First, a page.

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Prostate and Urological Health

Breaking Down the Biggest Developments in Precision Medicine

Brian Alexander

Physician and Chief Medical Officer, Foundation Medicine

The field of precision medicine is constantly changing and evolving. We sat down with Brian Alexander, physician and chief medical officer at Foundation Medicine, to talk about the current state of cancer care.

How is Foundation Medicine advancing the field of precision medicine in cancer care?

Cancer is a complex disease of the genome, and from my experience treating patients and leading Foundation Medicine’s research and development team, I believe the more we understand cancer on a molecular level, the faster we can transform cancer care for patients. I’m excited to come to work every day because, at Foundation Medicine, we’re uniquely positioned to lead a paradigm shift in the collective understanding of cancer.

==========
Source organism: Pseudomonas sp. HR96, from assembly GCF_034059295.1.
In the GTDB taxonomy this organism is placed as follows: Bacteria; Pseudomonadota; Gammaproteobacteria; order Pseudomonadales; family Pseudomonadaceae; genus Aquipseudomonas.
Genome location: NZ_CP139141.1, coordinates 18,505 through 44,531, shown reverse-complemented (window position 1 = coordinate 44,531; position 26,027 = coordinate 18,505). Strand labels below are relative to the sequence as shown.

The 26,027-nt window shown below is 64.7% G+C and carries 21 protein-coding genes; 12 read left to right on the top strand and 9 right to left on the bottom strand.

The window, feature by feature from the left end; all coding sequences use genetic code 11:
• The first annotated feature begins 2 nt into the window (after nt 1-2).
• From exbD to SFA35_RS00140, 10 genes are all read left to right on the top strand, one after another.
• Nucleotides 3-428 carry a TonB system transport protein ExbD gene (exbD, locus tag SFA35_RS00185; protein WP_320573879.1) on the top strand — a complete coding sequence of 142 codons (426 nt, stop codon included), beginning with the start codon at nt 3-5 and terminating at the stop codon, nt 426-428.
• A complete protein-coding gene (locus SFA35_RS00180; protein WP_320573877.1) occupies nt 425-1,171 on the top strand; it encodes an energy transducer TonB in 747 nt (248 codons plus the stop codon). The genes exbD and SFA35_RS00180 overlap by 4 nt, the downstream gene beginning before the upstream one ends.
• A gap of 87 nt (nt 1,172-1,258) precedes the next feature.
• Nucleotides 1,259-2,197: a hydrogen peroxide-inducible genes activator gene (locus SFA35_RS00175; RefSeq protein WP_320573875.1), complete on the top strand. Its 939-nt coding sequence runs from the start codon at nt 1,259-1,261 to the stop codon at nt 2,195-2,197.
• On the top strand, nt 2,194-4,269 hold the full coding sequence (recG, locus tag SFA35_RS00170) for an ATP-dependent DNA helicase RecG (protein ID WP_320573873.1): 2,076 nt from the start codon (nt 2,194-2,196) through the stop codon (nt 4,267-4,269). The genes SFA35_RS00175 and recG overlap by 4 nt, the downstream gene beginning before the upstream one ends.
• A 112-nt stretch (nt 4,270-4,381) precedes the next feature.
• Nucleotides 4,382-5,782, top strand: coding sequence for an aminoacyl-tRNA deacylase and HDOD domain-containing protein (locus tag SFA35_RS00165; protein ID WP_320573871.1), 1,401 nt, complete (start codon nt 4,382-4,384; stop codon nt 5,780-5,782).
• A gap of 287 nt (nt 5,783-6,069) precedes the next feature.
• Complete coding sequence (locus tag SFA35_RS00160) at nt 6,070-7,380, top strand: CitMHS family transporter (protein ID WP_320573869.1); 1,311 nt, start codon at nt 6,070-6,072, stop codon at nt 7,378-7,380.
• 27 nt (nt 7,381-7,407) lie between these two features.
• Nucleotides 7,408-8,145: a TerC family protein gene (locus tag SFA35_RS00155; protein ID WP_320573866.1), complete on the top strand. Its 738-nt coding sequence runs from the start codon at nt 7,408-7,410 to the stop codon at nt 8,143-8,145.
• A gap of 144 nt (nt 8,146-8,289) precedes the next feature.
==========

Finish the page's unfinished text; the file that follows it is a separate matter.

In 2010, we pioneered our breakthrough comprehensive genomic profiling approach to look inside an individual patient’s tumor to find clues about which treatment might be best for her specific cancer according to her unique genomic profile. Now, our tests analyze the tumors of thousands of patients, and we continue to expand our offerings.

In addition to our tests, we also have the largest consolidated genomic profiling database in the country, FoundationCORE™, which houses more than 300,000 cases. Researchers can examine this database to help answer the countless questions we all have about the molecular underpinnings of cancer, which have potential implications for the way we treat and advance cancer care for patients.

What developments in precision medicine are most exciting to you?

The more we learn about cancer genomics, the more we’re realizing cancer is increasingly defined by genomic signatures of cancer growth, not the tissue of origin. This is evidenced by the fact we continue to see approvals of pan-tumor therapies that oncologists can prescribe based on a tumor’s genomic signature regardless of tissue of origin.